Bajaj Auto has just announced its grand entry into the retro-motorcycle market with a new partnership with 118-year-old British brand Triumph.
The two companies will jointly develop and market retro-look motorcycles in the Indian market at prices less than Rs 2 lakh — the bread and butter segment for Royal Enfield and Jawa.
Until about two years ago, the retro motorcycle market was more or less a single brand affair, with Royal Enfield soaking up nearly 90% of the market.
It didn’t take long for the market, which was doubling every three years or so, to attract the attention of other auto-majors in India, including Mahindra & Mahindra and Bajaj Auto.
It also saw the entry of foreign brands such as Harley Davidson, Indian and Triump, but these companies had limited success as their products are typically priced above Rs 4 lakh. However, the ‘sweet spot’ for retro motorcycles in India is Rs 1.3-2.2 lakh.
However, this is a price segment that cannot be addressed by the likes of Harley Davidson, who manufacture their bikes abroad and then import it, either in a fully assembled form or in a completely knocked down form. Either way, the high taxes and duties on imported vehicles ensured that these bikes would be priced in the Rs 4 lakh and above bracket, posing no threat to Royal Enfield and Mahindra’s Jawa.
The current line-up of Triumph bikes in India, for example, are all priced above Rs 8 lakh.
It is perhaps with this in mind that Bajaj Auto and Triumph have decided to pool their resources together and come up with bikes that are both affordable as well as stylish and elegant.
“The partnership will build a new engine and vehicle platform in the mid-capacity range (200-750cc) and offer multiple options to address different segments in this class,” Bajaj Auto said.
“The proposition will be aspirational and affordable with a targeted pricing starting under INR 2 lacs in India.”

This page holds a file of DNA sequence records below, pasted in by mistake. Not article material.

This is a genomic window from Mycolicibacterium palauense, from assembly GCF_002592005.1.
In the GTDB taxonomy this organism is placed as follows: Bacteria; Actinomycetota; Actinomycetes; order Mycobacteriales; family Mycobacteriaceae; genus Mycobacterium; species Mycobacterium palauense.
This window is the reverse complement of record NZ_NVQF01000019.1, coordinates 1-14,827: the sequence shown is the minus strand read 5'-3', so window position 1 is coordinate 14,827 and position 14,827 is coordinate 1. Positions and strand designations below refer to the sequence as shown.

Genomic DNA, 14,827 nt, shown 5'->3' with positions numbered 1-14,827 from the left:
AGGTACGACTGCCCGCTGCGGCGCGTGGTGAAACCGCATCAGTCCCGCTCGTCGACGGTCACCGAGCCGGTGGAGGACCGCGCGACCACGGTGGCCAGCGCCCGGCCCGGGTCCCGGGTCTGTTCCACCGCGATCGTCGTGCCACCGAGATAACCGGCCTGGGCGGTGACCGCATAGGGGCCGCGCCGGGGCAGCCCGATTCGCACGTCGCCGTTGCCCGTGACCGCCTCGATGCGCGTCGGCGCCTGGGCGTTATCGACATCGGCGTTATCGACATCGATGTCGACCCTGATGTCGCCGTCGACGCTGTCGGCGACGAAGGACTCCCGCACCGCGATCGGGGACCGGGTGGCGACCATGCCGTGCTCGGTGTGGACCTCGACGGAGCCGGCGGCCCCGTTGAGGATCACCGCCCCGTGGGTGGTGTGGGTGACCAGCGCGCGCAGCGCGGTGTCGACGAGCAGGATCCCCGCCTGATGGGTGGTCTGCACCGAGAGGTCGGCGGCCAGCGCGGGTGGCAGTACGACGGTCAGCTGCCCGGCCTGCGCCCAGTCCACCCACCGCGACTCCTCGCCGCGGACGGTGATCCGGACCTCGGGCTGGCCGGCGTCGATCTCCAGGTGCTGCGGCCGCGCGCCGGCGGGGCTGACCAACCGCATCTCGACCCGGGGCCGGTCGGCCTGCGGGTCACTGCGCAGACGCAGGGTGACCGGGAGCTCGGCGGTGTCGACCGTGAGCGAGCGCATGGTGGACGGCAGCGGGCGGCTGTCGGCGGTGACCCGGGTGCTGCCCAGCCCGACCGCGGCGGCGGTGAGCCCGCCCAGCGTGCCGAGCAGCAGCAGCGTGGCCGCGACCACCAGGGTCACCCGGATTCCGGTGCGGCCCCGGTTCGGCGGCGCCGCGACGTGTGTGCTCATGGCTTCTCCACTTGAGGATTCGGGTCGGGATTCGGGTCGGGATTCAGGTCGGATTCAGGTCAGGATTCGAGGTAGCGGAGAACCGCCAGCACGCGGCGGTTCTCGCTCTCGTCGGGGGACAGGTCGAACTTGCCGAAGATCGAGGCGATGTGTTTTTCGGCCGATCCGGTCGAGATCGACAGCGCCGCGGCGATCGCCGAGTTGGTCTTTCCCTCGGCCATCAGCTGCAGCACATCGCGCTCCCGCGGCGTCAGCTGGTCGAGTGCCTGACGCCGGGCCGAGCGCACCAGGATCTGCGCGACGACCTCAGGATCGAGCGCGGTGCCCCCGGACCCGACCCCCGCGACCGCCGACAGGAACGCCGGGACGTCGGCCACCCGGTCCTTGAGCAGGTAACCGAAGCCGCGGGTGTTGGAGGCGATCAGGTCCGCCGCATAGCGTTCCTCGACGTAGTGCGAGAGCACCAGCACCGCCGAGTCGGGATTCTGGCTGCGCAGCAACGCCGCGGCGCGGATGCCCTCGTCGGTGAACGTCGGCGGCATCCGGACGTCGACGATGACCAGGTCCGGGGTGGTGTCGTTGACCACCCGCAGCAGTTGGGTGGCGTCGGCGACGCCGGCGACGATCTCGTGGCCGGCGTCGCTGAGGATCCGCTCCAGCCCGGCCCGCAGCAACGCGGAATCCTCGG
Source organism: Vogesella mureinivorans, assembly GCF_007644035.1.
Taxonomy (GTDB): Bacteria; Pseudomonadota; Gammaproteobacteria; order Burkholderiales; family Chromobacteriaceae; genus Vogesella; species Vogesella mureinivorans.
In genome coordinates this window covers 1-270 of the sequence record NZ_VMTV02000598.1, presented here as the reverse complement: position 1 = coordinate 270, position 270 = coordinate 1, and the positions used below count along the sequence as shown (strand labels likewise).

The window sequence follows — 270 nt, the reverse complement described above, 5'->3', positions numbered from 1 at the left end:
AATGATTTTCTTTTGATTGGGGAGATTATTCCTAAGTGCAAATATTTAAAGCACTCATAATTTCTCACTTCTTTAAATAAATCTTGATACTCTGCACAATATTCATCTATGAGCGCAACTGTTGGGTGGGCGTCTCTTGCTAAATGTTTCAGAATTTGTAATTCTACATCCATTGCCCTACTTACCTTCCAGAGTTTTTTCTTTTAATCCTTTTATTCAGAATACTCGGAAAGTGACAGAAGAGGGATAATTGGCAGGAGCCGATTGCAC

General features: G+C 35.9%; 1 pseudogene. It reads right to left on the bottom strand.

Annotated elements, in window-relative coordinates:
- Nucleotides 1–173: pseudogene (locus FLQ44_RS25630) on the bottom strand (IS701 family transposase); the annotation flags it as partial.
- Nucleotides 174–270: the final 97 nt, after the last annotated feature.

What is interesting is that the two companies are not just focused on the India market.
Bajaj Auto will leverage its global distribution network to push these bikes in foreign markets such as Africa, where the Indian company has a strong network and brand presence.
Even in places like Europe, where Triumph has its own network and an established brand, these newly created bikes will be sold alongside the existing, pricier models by the British company.
“This will create a new entry point to the Triumph range around the world, and ensure Triumph can compete in important large segments of the global motorcycle market, and attract new customers to the brand,” Bajaj Auto said.
Triumph Motorcycles CEO Nick Bloor said the new tie-up will help his company address new markets such as South East Asia, besides India.
“This is an important partnership for Triumph and I am delighted that it has now formally commenced,” he said.
“As well as taking our brand into crucial new territories, the products that will come out of the partnership will also help attract a younger, but still discerning, customer audience and is another step in our ambitions to expand globally, particularly in the fast-growing markets of South East Asia, but also driving growth in more mature territories like Europe.”
Bajaj Auto has previously worked with European bike maker KTM, even though that involved the Indian company taking a stake in the European company. In this case, no investment will be done by either party in the other’s equity. It also used to have a tie-up with Japan’s Kawasaki.
Established in 1902, Triumph Motorcycles celebrated 117 years of motorcycle manufacture in 2019. It is based in Hinckley, Leicestershire.
The company builds over 60,000 bikes per year, while Bajaj Auto builds around 300,000 two-wheelers per month. It exports 15 million vehicles every year, most of them two-wheelers.
Triumph has around 650 dealers across the world and subsidiaries in North America, France, Germany, Spain, Italy, Japan, Sweden (Scandinavia), Benelux, Brazil, India, Thailand, and China.
Some of its models are Rocket R and GT, Thruxton RS and Scrambler, Speed Triple, Tiger, Bonneville, Street Twin and A2.